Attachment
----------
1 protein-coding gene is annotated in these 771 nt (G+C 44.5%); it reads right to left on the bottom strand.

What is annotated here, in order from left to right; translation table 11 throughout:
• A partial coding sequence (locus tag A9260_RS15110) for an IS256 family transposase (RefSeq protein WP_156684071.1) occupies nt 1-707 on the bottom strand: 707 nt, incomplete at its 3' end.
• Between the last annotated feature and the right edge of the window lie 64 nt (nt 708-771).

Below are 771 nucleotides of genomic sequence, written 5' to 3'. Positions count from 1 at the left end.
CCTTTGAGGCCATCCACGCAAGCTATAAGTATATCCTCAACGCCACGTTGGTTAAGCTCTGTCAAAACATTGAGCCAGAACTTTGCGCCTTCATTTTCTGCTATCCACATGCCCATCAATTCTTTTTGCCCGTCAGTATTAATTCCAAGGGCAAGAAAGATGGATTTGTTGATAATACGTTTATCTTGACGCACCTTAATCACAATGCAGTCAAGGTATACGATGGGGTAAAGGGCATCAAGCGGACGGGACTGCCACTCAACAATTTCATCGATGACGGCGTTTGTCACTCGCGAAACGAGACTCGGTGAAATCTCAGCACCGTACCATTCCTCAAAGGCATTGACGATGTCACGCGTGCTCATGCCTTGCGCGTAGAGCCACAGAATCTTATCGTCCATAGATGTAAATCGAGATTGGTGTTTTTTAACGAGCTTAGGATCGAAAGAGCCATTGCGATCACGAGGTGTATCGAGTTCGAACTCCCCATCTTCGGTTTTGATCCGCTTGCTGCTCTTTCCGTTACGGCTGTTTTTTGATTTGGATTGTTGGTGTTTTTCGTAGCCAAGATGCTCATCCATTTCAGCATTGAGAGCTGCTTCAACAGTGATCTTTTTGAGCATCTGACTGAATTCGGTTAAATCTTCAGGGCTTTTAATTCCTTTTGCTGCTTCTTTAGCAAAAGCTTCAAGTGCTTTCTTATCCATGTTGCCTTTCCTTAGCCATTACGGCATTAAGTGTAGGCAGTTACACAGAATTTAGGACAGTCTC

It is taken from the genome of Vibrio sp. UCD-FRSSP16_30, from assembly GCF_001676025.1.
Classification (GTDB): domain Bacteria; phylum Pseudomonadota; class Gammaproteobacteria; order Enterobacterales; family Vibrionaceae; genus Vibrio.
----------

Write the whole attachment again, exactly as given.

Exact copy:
1 protein-coding gene is annotated in these 771 nt (G+C 44.5%); it reads right to left on the bottom strand.

What is annotated here, in order from left to right; translation table 11 throughout:
• A partial coding sequence (locus tag A9260_RS15110) for an IS256 family transposase (RefSeq protein WP_156684071.1) occupies nt 1-707 on the bottom strand: 707 nt, incomplete at its 3' end.
• Between the last annotated feature and the right edge of the window lie 64 nt (nt 708-771).

Below are 771 nucleotides of genomic sequence, written 5' to 3'. Positions count from 1 at the left end.
CCTTTGAGGCCATCCACGCAAGCTATAAGTATATCCTCAACGCCACGTTGGTTAAGCTCTGTCAAAACATTGAGCCAGAACTTTGCGCCTTCATTTTCTGCTATCCACATGCCCATCAATTCTTTTTGCCCGTCAGTATTAATTCCAAGGGCAAGAAAGATGGATTTGTTGATAATACGTTTATCTTGACGCACCTTAATCACAATGCAGTCAAGGTATACGATGGGGTAAAGGGCATCAAGCGGACGGGACTGCCACTCAACAATTTCATCGATGACGGCGTTTGTCACTCGCGAAACGAGACTCGGTGAAATCTCAGCACCGTACCATTCCTCAAAGGCATTGACGATGTCACGCGTGCTCATGCCTTGCGCGTAGAGCCACAGAATCTTATCGTCCATAGATGTAAATCGAGATTGGTGTTTTTTAACGAGCTTAGGATCGAAAGAGCCATTGCGATCACGAGGTGTATCGAGTTCGAACTCCCCATCTTCGGTTTTGATCCGCTTGCTGCTCTTTCCGTTACGGCTGTTTTTTGATTTGGATTGTTGGTGTTTTTCGTAGCCAAGATGCTCATCCATTTCAGCATTGAGAGCTGCTTCAACAGTGATCTTTTTGAGCATCTGACTGAATTCGGTTAAATCTTCAGGGCTTTTAATTCCTTTTGCTGCTTCTTTAGCAAAAGCTTCAAGTGCTTTCTTATCCATGTTGCCTTTCCTTAGCCATTACGGCATTAAGTGTAGGCAGTTACACAGAATTTAGGACAGTCTC

It is taken from the genome of Vibrio sp. UCD-FRSSP16_30, from assembly GCF_001676025.1.
Classification (GTDB): domain Bacteria; phylum Pseudomonadota; class Gammaproteobacteria; order Enterobacterales; family Vibrionaceae; genus Vibrio.